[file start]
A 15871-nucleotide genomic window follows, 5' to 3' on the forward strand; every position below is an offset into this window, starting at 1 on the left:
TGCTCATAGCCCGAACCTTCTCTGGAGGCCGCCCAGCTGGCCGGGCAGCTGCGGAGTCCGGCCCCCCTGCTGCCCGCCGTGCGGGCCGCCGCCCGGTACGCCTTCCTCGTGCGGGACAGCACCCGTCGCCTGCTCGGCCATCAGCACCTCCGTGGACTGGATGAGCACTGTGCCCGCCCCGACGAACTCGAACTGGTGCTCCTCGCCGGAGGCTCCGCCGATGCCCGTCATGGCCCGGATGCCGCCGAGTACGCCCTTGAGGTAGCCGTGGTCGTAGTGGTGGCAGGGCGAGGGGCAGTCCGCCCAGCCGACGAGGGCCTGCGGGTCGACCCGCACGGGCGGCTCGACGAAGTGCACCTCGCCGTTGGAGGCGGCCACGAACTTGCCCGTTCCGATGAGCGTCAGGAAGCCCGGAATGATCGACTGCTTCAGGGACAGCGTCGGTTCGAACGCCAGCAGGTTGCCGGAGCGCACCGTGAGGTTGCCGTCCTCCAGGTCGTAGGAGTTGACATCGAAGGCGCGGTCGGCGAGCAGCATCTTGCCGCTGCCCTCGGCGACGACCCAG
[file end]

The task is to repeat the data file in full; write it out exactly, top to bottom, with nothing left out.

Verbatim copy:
A 15871-nucleotide genomic window follows, 5' to 3' on the forward strand; every position below is an offset into this window, starting at 1 on the left:
TGCTCATAGCCCGAACCTTCTCTGGAGGCCGCCCAGCTGGCCGGGCAGCTGCGGAGTCCGGCCCCCCTGCTGCCCGCCGTGCGGGCCGCCGCCCGGTACGCCTTCCTCGTGCGGGACAGCACCCGTCGCCTGCTCGGCCATCAGCACCTCCGTGGACTGGATGAGCACTGTGCCCGCCCCGACGAACTCGAACTGGTGCTCCTCGCCGGAGGCTCCGCCGATGCCCGTCATGGCCCGGATGCCGCCGAGTACGCCCTTGAGGTAGCCGTGGTCGTAGTGGTGGCAGGGCGAGGGGCAGTCCGCCCAGCCGACGAGGGCCTGCGGGTCGACCCGCACGGGCGGCTCGACGAAGTGCACCTCGCCGTTGGAGGCGGCCACGAACTTGCCCGTTCCGATGAGCGTCAGGAAGCCCGGAATGATCGACTGCTTCAGGGACAGCGTCGGTTCGAACGCCAGCAGGTTGCCGGAGCGCACCGTGAGGTTGCCGTCCTCCAGGTCGTAGGAGTTGACATCGAAGGCGCGGTCGGCGAGCAGCATCTTGCCGCTGCCCTCGGCGACGACCCAG